“Those career tests from high school indicated my aptitude was in clerical and organization, so I figured this was the curriculum for me.”
“Have you ever considered psychology or sociology or a degree in the creative arts?”
“They say there isn’t any money in that.”
“That may be true, but will you be happy with a degree in Business Management?”
“I guess I didn’t think about whether I’d be happy or not. I thought this was what I was supposed to do.”
She filed the personality test in a red subject folder where it stayed in a box of college papers, next to the history paper with the ‘A’ and the instructor’s scribbled comment, “You have a good mind, try sharing it with the rest of the class.” She’d also kept the aced Earth Sciences exam that proved she could memorize and regurgitate and retain absolutely nothing if it didn’t interest her. Mostly, she kept the tests and papers from the Interpersonal Communications class, but she wasn’t sure why.
Not long after, she quit college in the middle of an I&ME class, in her junior year. The frustration and boredom had gotten the best of her.
Two years later she went back to finish her degree in management (even though she hated the curriculum) because not finishing wasn’t an option. “Everyone finishes college.” “You need a degree in this world.” “There’s no money without that diploma.”
A few years went by filled with boring clerical jobs, and monthly checks written to pay off school loans for a degree that she didn’t identify with.
At one point, she gave up on jobs having to do with business to pursue jobs she enjoyed – jobs full of creativity, working with her hands, and NOT sitting at a desk. When others asked, she’d make excuses for her jobs. They’d say, “How is that using your degree?” She was embarrassed that the pay was so little in these jobs, but for the first time, she looked forward to going to work.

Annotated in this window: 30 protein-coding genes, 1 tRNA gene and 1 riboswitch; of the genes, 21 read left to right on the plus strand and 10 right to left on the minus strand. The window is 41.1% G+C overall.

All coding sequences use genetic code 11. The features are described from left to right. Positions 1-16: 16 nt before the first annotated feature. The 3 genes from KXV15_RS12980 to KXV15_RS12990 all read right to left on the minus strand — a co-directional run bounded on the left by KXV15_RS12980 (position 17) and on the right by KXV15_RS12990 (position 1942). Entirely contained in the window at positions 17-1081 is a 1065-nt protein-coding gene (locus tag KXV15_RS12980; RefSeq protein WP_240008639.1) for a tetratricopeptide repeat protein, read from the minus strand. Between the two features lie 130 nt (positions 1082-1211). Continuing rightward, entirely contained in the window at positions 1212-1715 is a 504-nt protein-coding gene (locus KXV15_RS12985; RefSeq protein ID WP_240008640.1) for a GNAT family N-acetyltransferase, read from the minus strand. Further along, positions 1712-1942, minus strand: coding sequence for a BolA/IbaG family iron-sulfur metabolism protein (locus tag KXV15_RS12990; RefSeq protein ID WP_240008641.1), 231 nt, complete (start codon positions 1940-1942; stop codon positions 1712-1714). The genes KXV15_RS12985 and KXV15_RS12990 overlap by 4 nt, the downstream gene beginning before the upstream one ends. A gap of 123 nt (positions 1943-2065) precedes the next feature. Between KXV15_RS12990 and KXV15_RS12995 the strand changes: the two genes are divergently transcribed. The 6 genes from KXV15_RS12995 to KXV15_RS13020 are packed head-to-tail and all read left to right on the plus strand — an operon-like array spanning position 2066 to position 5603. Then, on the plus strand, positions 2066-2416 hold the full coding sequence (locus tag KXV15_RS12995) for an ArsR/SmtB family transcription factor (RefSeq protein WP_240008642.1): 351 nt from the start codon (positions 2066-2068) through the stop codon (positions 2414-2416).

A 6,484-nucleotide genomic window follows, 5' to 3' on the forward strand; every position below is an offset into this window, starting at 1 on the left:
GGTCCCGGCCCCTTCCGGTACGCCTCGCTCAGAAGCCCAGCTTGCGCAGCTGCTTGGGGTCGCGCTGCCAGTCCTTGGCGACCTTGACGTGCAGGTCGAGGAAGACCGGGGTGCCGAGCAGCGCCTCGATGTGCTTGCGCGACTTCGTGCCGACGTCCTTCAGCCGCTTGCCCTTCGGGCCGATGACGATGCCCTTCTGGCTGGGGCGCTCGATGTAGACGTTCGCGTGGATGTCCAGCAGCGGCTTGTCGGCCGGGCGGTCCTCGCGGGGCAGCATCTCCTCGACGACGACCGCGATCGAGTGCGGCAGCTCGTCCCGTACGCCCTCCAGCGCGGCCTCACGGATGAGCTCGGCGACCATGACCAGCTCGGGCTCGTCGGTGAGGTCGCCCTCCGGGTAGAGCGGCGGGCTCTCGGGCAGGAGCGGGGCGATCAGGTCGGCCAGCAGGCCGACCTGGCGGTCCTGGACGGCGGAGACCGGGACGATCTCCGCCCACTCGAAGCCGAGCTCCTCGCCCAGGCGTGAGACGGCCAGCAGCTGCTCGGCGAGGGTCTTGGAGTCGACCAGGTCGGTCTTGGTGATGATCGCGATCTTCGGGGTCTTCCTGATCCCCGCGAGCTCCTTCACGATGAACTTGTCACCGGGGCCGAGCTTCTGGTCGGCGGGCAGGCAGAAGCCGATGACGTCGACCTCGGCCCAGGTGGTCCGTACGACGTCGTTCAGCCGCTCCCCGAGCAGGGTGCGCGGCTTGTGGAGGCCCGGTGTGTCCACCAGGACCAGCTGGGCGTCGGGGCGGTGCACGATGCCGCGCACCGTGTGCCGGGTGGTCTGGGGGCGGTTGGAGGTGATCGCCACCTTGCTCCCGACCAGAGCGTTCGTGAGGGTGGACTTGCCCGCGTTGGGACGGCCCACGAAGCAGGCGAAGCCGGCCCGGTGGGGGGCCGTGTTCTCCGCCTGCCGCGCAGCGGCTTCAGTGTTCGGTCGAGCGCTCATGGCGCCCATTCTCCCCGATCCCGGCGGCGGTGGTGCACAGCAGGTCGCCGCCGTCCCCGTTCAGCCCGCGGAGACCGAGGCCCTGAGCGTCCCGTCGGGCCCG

Several jobs, a marriage, kids and a divorce later she re-discovered the MBTI on the internet. She took the test again. She had a vague recollection that she’d tested the same in college. She dug out the red folder and rifled through the papers. There it was. The results hadn’t changed. The INFJ description was the key to explaining so many difficulties – difficulties that didn’t need to be had she embraced the test results while she was still in college.
So many pieces fell into place:
- A preference – as a child – for playing alone in her bedroom, and wondering if there was something wrong with her for liking to play by herself.
- Staring at the pink phone – a dream birthday present for most any other 12 year old girl – and praying it would never ring.
- Having that boy in 7th grade call, only to lay on the bed, count the cracks in the ceiling and wonder why everybody thought it was fun to
talkbreathe on the phone.
- Wondering if there was something wrong with her because she didn’t like talking on the phone.
- Getting lost in books and wondering why books far surpassed anything in real life.
- Preferring conversations with adults to hanging out with kids her age.
- Never fitting into a particular group, and not caring whether she did or not. Identifying with the hoods and the jocks, but not wanting to align with one group, instead choosing to float between groups. Joining a sorority because “everybody goes through Rush their freshman year,” and dropping a year later when she realized that she preferred the company of one good friend to hanging with a gang.